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Open sores of Hopeless Nation…

By PRISCA SAM-DURU

Our Nation Our Hope is a 200 page book, written by a retired Senior Broadcast journalist, James Egbuchulam, which documents exhaustively, contemporary Nigerian life beginning from the birth of the Nation in 1914.

The content of the book which are unaltered articles of the writer published in different Nigeria’s newspapers from the early 1980s are intended to examine the impact of series of events that have continued to mark the under development of Nigeria as a nation.

Our Nation, Our Hope, James Egbuchulam, JUNO_TEL, Umuahia, Abia State,PP. 200, 2010

The book opens with a commentary on Nigeria in the beginning. This chapter documents the history of the geographical entity called Nigeria which was given birth in 1914 through the ill fated romance between Sir Lord Luggard and his girl friend , Flora Shaw. The chapter goes on to trace the Nation’s birth in the after math of the scramble for and partition of Africa in 1885 at the Berlin Conference.

The author , Egbuchulem in this chapter, also, analysed the unfortunate situation the country was in while recovering from the civil war and suggested clues for progress which includes; a change of name, from Nigeria which he said may do the magic of bringing into existence a great Nation.

He based his suggestion on the fact that countries like Zimbabwe, Ghana and Benin Republic are no longer bearing names given by their imperial masters and therefore wondered why Nigeria should not take a name that would instill a new sense of patriotic zeal and identity into her.

‘Save this Country, Dear Rulers’ which is the title of Chapter Two is an article written in September 1982. It documents the relentless efforts of some Nationalists like; Herbert Macaulay, Ernest Ikoli, JC Vauhan, Samuel Akinsanya, HO Davis, Nnamdi Azikiwe, Tafawa Balewa, Obafemi Awolowo, Aminu Kano, in the birth of modern Nigeria.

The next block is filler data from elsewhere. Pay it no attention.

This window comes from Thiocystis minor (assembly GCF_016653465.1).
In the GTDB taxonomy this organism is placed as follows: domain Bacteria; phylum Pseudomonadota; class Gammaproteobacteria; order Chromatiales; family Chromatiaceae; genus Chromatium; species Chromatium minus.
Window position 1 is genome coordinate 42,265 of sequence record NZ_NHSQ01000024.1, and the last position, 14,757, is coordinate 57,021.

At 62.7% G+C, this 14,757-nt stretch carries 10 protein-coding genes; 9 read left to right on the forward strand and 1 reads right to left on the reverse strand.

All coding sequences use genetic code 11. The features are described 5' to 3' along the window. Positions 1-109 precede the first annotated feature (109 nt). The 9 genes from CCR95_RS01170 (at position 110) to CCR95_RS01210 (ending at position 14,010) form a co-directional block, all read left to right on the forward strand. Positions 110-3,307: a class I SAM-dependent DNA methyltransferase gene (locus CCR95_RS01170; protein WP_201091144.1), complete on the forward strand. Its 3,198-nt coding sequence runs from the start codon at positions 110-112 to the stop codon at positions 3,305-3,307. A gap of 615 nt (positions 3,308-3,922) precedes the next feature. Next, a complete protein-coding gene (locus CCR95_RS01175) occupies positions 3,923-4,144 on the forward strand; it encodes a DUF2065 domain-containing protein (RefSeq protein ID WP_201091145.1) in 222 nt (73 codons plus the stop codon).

This chapter however, examines the journey of Nationhood through political bitterness and crisis after the civil war and resultant effects of bad leadership which clearly manifested in the operations of successive governments.

In chapter three titled, Our Nation Our Hope, from where the Book gets its title, the author paints a picture of Nigeria in the after math of the civil war. It was a time, he described as disgusting; a period in which according to James, Darwin’s theory of survival of the fittest enslaved majority of the entire populace as people suffered in abject poverty.

The situation as portrayed in the article was so terrible that the author noted that what remained was for individuals to purchase air which was badly polluted. The chapter also weeps for women as they “emerged in the cities carrying ignominious head-pans or molded blocks on their heads, walking through collapsible plank-ladder up high rising buildings under construction.”

Most other chapters including chapter sixteen which has a National prayer attached, are all a critique on the negative impact of some topical social issues on the citizens.

All the articles capture scenarios of the metamorphosis of the National currency at various times; programmes and policies like War against indiscipline, Banking reforms and issues relating to strike actions, health, education, sports and broadcasting.

The book in general, condemns the unholy roles played by the military in the underdevelopment of the nation as well as the unpatriotic contributions of Nigeria’s political class and elected officials who grossly violate the rights of the electorates.

The book is quite engaging and exposes the authors ingenuity, versatility and sense of history such that if many of the articles were to be republished, it will definitely, be difficult to find out that they were written some decades ago since the troubles with Nigeria have multiplied greatly even when years of the much detested military rule have long ended.


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